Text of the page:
It is unfortunate that it took a pandemic to finally set our priorities right. An outlay of Rs 2,24,000 crore is 224% higher than the Rs 93,000 crore in FY2021. This will lay the building block to the PM Aatmanirbhar Swasth Bharat Yojana announced by Nirmala Sitharaman in her budget earlier this week.
The intent of the Narendra Modi government is loud and clear. It has not shied away from spending in the Covid-wracked period when it has been most essential, and the 9.5% fiscal deficit bears testament to that. GoI has signalled that it will put its money where its mouth is in FY2022 to end with 6.2% fiscal deficit. The billion-rupee question is: can India deliver to plan?
Health infrastructure has always been India’s Achilles heel, adversely impacting its human development index (HDI). It is unfortunate that it took a pandemic to finally set our priorities right. An outlay of Rs 2,24,000 crore is 224% higher than the Rs 93,000 crore in FY2021. This will lay the building block to the PM Aatmanirbhar Swasth Bharat Yojana announced by Nirmala Sitharaman in her budget earlier this week.
There are a host of much-needed health infrastructural elements that were detailed in the FM’s speech. The challenge will be to ensure that this enormous corpus is channelled with right governance to create the value for which it is sanctioned. There are steps regarding pollution, waste management and clean air that have also been budgeted.
Apart from the vehicle-scrapping policy helping India to tackle its pollution problems, it provides much impetus to the deeply impacted automotive industry by spurring demand. Infrastructure spend had been the biggest casualty in Covid-affected FY2021.
This budget seems to remedy that situation. The creation of a development finance institution (DFI) is welcome. India needs long-term funding for infrastructural finance. Suitable legislation to facilitate real estate investment trusts (REIT) and infrastructure investment trusts (InvIT) are also much-needed steps. Further, this deepens the shallow debt market and creates a new asset class for debt raising.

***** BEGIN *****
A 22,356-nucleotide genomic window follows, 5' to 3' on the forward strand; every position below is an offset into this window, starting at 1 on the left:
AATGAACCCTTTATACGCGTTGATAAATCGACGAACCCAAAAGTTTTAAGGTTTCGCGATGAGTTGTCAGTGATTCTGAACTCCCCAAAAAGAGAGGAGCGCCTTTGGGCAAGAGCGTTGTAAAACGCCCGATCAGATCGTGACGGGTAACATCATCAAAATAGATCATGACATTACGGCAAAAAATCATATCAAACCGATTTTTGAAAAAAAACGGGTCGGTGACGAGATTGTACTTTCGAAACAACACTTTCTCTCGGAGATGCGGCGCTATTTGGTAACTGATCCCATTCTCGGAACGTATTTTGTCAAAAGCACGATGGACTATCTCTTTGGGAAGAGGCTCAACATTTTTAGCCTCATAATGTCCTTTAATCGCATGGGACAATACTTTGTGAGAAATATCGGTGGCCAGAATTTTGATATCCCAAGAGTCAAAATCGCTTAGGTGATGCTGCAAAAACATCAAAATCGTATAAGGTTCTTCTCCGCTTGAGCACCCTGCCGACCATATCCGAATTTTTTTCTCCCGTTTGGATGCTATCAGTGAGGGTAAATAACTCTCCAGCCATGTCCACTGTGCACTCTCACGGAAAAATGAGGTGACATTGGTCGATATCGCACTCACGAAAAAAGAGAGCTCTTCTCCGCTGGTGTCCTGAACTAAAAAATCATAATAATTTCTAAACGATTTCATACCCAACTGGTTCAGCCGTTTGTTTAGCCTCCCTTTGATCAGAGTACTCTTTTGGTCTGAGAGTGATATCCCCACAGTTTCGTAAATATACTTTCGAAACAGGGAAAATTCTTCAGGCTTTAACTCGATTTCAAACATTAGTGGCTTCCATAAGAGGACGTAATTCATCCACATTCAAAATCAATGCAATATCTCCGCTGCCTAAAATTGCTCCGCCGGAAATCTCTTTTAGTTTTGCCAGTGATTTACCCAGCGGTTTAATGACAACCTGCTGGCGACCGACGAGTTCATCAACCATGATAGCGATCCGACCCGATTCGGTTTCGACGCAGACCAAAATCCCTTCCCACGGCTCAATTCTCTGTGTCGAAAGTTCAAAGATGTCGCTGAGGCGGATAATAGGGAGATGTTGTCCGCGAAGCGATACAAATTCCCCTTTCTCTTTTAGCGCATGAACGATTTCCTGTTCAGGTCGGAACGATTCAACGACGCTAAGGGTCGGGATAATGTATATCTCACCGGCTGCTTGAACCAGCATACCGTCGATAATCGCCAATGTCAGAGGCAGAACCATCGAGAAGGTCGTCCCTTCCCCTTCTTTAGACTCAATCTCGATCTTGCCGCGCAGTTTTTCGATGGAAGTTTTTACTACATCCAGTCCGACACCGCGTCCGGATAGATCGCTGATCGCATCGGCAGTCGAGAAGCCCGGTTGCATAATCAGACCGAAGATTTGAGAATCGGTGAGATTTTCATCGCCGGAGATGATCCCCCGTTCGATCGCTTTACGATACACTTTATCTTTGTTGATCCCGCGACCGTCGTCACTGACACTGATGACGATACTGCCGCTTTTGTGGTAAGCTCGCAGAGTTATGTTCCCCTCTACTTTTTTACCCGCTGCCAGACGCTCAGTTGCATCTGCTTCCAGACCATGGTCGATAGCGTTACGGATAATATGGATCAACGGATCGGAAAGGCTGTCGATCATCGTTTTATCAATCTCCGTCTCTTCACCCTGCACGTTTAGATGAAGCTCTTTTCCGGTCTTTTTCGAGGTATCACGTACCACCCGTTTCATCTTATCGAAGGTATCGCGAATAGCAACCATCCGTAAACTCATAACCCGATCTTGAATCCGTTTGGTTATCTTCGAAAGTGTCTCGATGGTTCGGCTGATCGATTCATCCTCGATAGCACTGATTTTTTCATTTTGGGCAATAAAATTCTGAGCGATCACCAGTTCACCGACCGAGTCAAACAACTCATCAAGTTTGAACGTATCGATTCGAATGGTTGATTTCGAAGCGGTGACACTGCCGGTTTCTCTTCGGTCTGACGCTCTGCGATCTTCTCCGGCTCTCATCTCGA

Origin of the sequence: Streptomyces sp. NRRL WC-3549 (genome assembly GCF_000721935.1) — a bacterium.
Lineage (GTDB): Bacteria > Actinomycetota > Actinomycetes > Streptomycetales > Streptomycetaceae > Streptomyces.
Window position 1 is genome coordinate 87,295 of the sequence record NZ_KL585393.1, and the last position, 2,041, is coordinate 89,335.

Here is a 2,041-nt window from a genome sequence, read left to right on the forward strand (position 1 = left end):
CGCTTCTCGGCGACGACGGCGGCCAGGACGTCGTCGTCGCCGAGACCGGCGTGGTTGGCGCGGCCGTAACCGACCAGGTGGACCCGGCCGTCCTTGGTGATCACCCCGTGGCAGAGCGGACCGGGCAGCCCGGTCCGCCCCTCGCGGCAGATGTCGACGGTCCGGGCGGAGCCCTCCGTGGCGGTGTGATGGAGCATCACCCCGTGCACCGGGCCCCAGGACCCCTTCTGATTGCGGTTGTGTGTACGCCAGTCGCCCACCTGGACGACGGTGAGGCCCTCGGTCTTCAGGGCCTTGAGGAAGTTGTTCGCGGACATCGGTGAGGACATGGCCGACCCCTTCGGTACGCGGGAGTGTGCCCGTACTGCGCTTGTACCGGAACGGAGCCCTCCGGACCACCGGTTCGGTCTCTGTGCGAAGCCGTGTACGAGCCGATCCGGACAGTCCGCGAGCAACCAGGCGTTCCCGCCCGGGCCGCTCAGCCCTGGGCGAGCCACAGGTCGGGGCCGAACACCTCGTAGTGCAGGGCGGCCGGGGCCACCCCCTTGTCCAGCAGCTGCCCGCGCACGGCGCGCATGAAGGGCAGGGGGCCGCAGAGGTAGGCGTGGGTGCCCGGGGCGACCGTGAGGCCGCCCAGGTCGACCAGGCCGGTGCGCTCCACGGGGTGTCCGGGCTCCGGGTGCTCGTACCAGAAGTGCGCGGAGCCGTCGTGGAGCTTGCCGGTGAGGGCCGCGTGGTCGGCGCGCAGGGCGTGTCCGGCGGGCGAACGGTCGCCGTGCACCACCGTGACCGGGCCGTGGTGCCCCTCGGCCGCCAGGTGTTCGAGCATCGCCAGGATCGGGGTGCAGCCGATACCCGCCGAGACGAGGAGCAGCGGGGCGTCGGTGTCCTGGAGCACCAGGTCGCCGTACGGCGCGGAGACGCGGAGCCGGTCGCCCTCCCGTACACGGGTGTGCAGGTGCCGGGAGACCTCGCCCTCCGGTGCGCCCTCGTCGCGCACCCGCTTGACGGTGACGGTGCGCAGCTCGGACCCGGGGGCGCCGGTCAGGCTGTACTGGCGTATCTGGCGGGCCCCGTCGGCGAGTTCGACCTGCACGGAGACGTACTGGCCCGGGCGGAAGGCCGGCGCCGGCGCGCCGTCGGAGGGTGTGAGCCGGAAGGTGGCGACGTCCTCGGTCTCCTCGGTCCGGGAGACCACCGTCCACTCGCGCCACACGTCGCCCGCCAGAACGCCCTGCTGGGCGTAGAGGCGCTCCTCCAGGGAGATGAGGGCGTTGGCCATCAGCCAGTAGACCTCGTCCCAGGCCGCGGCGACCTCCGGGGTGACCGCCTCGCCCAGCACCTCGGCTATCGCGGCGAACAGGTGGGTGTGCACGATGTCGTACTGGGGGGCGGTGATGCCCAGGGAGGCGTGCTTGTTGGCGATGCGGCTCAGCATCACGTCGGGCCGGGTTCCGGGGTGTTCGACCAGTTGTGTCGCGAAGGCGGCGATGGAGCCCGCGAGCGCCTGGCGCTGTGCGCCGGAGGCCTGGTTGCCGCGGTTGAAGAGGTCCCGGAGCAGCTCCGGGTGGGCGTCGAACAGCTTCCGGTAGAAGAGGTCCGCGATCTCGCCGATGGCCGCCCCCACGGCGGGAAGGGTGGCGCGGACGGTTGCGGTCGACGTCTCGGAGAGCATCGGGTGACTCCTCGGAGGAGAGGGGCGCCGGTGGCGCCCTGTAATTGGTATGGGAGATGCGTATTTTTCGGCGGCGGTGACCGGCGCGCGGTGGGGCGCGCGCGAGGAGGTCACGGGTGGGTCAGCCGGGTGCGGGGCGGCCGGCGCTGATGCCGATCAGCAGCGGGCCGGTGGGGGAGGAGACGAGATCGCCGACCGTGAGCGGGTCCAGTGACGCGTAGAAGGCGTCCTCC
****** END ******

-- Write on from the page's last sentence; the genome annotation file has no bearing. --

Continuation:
Initiative on asset monetisation of GoI-owned operating assets such as highways, power transmission, railways, oil pipelines, airports in Tier 1and 2 cities, warehouses and even sports stadia can quickly raise capital and open up a completely new debt market for resource raising. Asset monetisation, asset reconstruction, REIT and InvIT regulation are key reforms not just for industry at large but also for the banking, financial services and insurance (BFSI) sector.
Roads, railways, urban infrastructure and ports are getting deserved focus. But what is missing is agriculture infrastructure. India is lagging the world in defining a hydrogen policy. The creation of a national policy in FY2022 is welcome.
On the resource-raising side, the FM needs to be complimented for resisting the urge to raise taxes. By focusing on growth and, thus, expanding the revenue base — and signalling to the market the willingness to continue borrowing, although at previous years’ levels — sends strong signals to the investor community.
Stressed assets in public sector banks (PSBs) may have been underestimated by this budget. Recapitalisation of PSBs to tune of Rs 20,000 crore may fall short of returning them to financial health and instilling in them confidence for onward lending.
Creating an asset reconstruction company (ARC) for bad assets of PSBs is welcome. But it boils down to execution and how quickly this ARC will be able to relieve PSBs of Covid-era bad assets and encourage them to move on to risk-taking, post-Covid.
India continues to treat the nonresident Indian (NRI) as proverbial 12th man. It misses the enormous intellectual and financial capital that this group brings to the table. While there are reforms on taxes for returning NRIs, the long-standing opportunity to treat them at par with resident Indians on matters like investments in strategic sectors including defence remains unfulfilled.
Divestment is the missed opportunity of FY2021, and for right reasons. GoI now has a strong batting line-up of candidates: the financial markets are flush with liquidity, valuations are high, and risktaking for emerging market assets is in place, while the rupee is stable.
Insurance FDI rules have been further liberalised to 74% foreign holding, with caveats. In this environment, Rs 1.75 lakh crore looks doable. But will it happen?
The writer is co-chairman, Hinduja Group